How is your recapitulation of Lacan’s point that desire’s principal aim is to reproduce itself different from Schopenhauer’s Will, a philosopher largely absent from your oeuvre?
And given this formulation, how can we not agree with Adorno that there is no room on Earth for all our desires, that we seem to be tragically programmed to exhaust the natural world and witness the terrifying clash of the infinite restlessness of self-conscious beings with the finite resources available to us?
Thank you for your work
I don't see any continuity between Schopenhaeur and Lacan. I think Schopenhauer is at the origins of the rationalist philosophy of life which has nothing to do with the Freudian unconscious. The Freudian unconscious is rational, articulated, structured like language. Schopenhaeurian drive is life drive, while the Freudian drive is death drive. And in the opposition between life and death, I'm for death. That's why I love Von Trier's Melancholia - all life on Earth disappears, so I think it's a film with a happy ending.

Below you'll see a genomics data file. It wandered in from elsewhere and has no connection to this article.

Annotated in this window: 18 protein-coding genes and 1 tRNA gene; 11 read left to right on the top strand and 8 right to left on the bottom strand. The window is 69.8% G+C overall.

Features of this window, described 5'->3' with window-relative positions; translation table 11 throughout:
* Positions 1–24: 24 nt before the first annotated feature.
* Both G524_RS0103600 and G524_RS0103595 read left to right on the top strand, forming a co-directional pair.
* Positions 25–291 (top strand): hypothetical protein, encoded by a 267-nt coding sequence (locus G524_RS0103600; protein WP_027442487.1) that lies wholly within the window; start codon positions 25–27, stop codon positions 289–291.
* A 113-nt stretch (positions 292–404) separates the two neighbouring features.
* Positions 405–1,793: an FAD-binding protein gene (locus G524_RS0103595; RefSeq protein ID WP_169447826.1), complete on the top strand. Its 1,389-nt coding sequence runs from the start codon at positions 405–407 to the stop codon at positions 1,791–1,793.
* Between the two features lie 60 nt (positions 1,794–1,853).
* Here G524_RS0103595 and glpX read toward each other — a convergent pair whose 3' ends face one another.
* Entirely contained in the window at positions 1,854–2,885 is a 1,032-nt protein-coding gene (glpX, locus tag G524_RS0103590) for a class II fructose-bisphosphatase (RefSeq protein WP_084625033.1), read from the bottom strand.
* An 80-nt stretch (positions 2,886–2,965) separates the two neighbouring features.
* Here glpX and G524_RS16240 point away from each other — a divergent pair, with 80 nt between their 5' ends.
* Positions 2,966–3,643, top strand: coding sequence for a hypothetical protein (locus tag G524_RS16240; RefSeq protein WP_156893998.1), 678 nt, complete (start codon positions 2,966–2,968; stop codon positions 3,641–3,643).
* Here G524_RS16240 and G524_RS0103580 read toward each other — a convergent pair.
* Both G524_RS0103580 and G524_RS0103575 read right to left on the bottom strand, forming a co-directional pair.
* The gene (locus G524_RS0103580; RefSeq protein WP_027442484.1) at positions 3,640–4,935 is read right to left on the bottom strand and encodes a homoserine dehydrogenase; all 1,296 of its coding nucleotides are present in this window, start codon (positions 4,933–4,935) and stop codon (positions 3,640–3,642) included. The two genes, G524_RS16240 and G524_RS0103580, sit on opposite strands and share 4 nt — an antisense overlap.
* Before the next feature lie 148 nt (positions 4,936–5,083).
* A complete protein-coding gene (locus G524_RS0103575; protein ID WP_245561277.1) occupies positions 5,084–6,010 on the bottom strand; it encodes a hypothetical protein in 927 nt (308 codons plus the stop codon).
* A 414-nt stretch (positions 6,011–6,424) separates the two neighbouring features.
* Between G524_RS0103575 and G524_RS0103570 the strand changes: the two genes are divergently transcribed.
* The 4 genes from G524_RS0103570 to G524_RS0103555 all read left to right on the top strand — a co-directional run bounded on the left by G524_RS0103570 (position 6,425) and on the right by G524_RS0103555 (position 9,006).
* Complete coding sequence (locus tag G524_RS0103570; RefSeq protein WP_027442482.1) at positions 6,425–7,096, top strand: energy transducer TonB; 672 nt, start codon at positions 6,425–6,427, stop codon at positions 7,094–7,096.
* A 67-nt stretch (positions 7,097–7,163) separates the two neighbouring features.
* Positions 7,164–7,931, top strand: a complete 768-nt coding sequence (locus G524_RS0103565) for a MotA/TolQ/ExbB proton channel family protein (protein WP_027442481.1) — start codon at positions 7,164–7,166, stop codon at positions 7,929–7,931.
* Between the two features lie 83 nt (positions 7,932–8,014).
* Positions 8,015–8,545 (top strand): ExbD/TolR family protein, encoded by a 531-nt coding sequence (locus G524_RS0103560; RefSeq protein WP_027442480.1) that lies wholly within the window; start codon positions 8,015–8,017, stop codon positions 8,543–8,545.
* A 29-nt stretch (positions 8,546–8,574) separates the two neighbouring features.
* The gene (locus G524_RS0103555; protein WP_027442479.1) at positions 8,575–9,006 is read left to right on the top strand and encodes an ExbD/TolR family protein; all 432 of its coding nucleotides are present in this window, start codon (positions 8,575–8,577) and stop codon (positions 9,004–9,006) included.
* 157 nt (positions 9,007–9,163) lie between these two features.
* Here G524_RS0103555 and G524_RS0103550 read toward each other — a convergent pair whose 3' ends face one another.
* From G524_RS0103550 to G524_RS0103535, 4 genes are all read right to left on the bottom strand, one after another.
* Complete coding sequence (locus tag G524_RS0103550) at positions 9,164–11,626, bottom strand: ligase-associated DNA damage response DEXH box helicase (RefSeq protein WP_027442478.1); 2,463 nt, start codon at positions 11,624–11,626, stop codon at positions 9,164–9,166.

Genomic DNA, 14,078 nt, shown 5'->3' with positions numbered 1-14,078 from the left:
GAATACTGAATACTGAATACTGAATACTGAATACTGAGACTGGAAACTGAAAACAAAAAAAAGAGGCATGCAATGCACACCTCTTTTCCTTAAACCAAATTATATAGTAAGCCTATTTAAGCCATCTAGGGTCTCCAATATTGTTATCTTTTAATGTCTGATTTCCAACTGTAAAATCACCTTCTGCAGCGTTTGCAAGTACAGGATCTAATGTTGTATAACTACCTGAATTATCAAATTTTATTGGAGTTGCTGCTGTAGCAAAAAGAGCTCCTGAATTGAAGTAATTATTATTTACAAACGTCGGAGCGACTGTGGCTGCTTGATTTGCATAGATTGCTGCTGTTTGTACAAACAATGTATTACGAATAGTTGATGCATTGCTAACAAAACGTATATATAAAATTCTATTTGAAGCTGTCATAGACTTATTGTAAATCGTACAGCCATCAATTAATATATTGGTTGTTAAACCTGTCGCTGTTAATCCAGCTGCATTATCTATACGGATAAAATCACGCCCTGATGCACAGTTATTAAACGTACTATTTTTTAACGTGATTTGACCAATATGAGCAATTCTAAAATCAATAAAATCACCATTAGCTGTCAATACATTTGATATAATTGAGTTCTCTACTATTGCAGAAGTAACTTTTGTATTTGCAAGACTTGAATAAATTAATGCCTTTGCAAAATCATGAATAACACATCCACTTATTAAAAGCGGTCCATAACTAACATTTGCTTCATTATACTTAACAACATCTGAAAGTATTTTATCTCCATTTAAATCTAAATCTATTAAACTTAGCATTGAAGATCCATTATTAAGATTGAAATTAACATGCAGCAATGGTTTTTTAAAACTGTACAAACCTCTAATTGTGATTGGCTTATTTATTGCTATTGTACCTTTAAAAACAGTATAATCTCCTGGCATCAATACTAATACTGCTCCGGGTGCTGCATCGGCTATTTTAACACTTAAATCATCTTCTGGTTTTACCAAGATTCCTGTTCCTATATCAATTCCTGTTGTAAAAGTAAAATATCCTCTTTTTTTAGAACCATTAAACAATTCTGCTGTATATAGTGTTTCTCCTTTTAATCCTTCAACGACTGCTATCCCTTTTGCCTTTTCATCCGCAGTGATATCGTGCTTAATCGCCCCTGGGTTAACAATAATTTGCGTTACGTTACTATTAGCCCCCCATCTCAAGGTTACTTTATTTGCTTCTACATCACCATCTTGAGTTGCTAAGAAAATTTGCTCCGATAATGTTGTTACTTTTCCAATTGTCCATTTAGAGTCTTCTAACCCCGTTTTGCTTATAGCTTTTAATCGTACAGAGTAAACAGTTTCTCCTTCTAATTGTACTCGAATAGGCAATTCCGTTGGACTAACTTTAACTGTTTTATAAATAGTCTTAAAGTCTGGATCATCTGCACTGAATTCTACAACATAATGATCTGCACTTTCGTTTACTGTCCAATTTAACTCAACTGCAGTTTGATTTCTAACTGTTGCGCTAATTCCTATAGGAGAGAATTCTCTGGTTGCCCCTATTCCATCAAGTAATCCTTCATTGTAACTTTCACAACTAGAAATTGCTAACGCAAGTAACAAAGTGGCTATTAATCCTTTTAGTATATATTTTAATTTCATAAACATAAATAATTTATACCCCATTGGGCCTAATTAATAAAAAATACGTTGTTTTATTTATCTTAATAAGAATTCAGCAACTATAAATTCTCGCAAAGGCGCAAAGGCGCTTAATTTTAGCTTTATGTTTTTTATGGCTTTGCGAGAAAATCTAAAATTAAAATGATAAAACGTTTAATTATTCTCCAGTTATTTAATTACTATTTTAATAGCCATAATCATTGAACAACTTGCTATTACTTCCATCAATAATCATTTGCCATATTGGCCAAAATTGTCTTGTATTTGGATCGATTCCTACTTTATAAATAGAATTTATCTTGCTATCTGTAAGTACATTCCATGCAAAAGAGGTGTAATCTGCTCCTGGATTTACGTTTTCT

Slavoj Žižek webchat – as it happened